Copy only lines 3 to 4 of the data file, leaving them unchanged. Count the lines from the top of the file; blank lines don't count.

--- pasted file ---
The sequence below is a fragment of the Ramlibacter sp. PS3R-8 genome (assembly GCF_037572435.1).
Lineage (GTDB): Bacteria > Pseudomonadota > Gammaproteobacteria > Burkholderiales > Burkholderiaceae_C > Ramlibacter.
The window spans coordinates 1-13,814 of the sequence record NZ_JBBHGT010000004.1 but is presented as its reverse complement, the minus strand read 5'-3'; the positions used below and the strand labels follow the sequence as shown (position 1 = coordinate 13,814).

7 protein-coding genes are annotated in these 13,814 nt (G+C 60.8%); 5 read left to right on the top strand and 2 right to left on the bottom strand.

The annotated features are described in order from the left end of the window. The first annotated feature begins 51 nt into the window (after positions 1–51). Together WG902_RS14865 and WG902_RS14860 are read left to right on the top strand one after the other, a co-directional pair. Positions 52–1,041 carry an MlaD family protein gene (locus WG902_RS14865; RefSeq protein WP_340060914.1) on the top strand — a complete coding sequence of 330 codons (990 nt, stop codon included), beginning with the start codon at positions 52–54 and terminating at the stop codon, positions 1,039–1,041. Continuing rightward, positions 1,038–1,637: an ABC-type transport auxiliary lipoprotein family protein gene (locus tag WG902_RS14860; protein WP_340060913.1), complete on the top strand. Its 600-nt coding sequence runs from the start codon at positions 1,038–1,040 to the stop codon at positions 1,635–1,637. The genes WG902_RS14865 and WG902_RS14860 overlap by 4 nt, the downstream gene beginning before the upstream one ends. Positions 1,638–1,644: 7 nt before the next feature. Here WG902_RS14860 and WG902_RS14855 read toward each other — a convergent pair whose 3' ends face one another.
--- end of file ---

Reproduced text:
The window spans coordinates 1-13,814 of the sequence record NZ_JBBHGT010000004.1 but is presented as its reverse complement, the minus strand read 5'-3'; the positions used below and the strand labels follow the sequence as shown (position 1 = coordinate 13,814).

7 protein-coding genes are annotated in these 13,814 nt (G+C 60.8%); 5 read left to right on the top strand and 2 right to left on the bottom strand.